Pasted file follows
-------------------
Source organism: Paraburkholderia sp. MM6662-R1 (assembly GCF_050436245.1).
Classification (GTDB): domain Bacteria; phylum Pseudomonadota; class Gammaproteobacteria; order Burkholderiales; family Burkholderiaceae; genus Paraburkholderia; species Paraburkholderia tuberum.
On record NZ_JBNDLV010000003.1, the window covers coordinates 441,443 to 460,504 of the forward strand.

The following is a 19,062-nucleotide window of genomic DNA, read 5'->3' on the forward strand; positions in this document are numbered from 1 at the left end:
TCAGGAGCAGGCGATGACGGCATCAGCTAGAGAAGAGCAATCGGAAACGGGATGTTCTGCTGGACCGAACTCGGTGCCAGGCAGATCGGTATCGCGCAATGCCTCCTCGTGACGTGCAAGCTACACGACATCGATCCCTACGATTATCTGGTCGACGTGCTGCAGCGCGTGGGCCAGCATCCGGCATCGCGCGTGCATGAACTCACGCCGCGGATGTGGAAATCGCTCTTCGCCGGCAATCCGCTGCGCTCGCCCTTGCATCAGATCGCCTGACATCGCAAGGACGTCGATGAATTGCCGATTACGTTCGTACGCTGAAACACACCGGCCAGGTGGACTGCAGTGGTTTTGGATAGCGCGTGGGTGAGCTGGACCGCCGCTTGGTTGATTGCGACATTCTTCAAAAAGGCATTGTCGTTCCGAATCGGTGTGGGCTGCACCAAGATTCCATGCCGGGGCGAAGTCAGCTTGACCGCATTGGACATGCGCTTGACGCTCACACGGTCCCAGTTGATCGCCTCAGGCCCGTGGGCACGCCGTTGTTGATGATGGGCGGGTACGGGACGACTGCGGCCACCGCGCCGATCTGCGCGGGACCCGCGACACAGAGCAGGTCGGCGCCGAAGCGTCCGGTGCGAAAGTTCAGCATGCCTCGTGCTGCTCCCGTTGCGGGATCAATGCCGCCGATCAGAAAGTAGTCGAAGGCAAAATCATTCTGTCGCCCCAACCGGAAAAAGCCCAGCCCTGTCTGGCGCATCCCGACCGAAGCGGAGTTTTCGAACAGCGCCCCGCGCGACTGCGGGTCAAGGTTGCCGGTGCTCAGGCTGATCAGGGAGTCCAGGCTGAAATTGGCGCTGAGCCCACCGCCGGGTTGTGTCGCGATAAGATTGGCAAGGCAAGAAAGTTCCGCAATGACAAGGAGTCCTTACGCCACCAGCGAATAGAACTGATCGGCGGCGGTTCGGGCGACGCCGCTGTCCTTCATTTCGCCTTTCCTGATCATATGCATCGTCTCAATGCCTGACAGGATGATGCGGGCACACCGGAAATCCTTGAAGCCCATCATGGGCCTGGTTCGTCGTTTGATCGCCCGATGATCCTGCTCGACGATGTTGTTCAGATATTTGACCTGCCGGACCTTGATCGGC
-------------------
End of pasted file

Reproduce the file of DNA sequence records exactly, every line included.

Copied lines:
Source organism: Paraburkholderia sp. MM6662-R1 (assembly GCF_050436245.1).
Classification (GTDB): domain Bacteria; phylum Pseudomonadota; class Gammaproteobacteria; order Burkholderiales; family Burkholderiaceae; genus Paraburkholderia; species Paraburkholderia tuberum.
On record NZ_JBNDLV010000003.1, the window covers coordinates 441,443 to 460,504 of the forward strand.

The following is a 19,062-nucleotide window of genomic DNA, read 5'->3' on the forward strand; positions in this document are numbered from 1 at the left end:
TCAGGAGCAGGCGATGACGGCATCAGCTAGAGAAGAGCAATCGGAAACGGGATGTTCTGCTGGACCGAACTCGGTGCCAGGCAGATCGGTATCGCGCAATGCCTCCTCGTGACGTGCAAGCTACACGACATCGATCCCTACGATTATCTGGTCGACGTGCTGCAGCGCGTGGGCCAGCATCCGGCATCGCGCGTGCATGAACTCACGCCGCGGATGTGGAAATCGCTCTTCGCCGGCAATCCGCTGCGCTCGCCCTTGCATCAGATCGCCTGACATCGCAAGGACGTCGATGAATTGCCGATTACGTTCGTACGCTGAAACACACCGGCCAGGTGGACTGCAGTGGTTTTGGATAGCGCGTGGGTGAGCTGGACCGCCGCTTGGTTGATTGCGACATTCTTCAAAAAGGCATTGTCGTTCCGAATCGGTGTGGGCTGCACCAAGATTCCATGCCGGGGCGAAGTCAGCTTGACCGCATTGGACATGCGCTTGACGCTCACACGGTCCCAGTTGATCGCCTCAGGCCCGTGGGCACGCCGTTGTTGATGATGGGCGGGTACGGGACGACTGCGGCCACCGCGCCGATCTGCGCGGGACCCGCGACACAGAGCAGGTCGGCGCCGAAGCGTCCGGTGCGAAAGTTCAGCATGCCTCGTGCTGCTCCCGTTGCGGGATCAATGCCGCCGATCAGAAAGTAGTCGAAGGCAAAATCATTCTGTCGCCCCAACCGGAAAAAGCCCAGCCCTGTCTGGCGCATCCCGACCGAAGCGGAGTTTTCGAACAGCGCCCCGCGCGACTGCGGGTCAAGGTTGCCGGTGCTCAGGCTGATCAGGGAGTCCAGGCTGAAATTGGCGCTGAGCCCACCGCCGGGTTGTGTCGCGATAAGATTGGCAAGGCAAGAAAGTTCCGCAATGACAAGGAGTCCTTACGCCACCAGCGAATAGAACTGATCGGCGGCGGTTCGGGCGACGCCGCTGTCCTTCATTTCGCCTTTCCTGATCATATGCATCGTCTCAATGCCTGACAGGATGATGCGGGCACACCGGAAATCCTTGAAGCCCATCATGGGCCTGGTTCGTCGTTTGATCGCCCGATGATCCTGCTCGACGATGTTGTTCAGATATTTGACCTGCCGGACCTTGATCGGC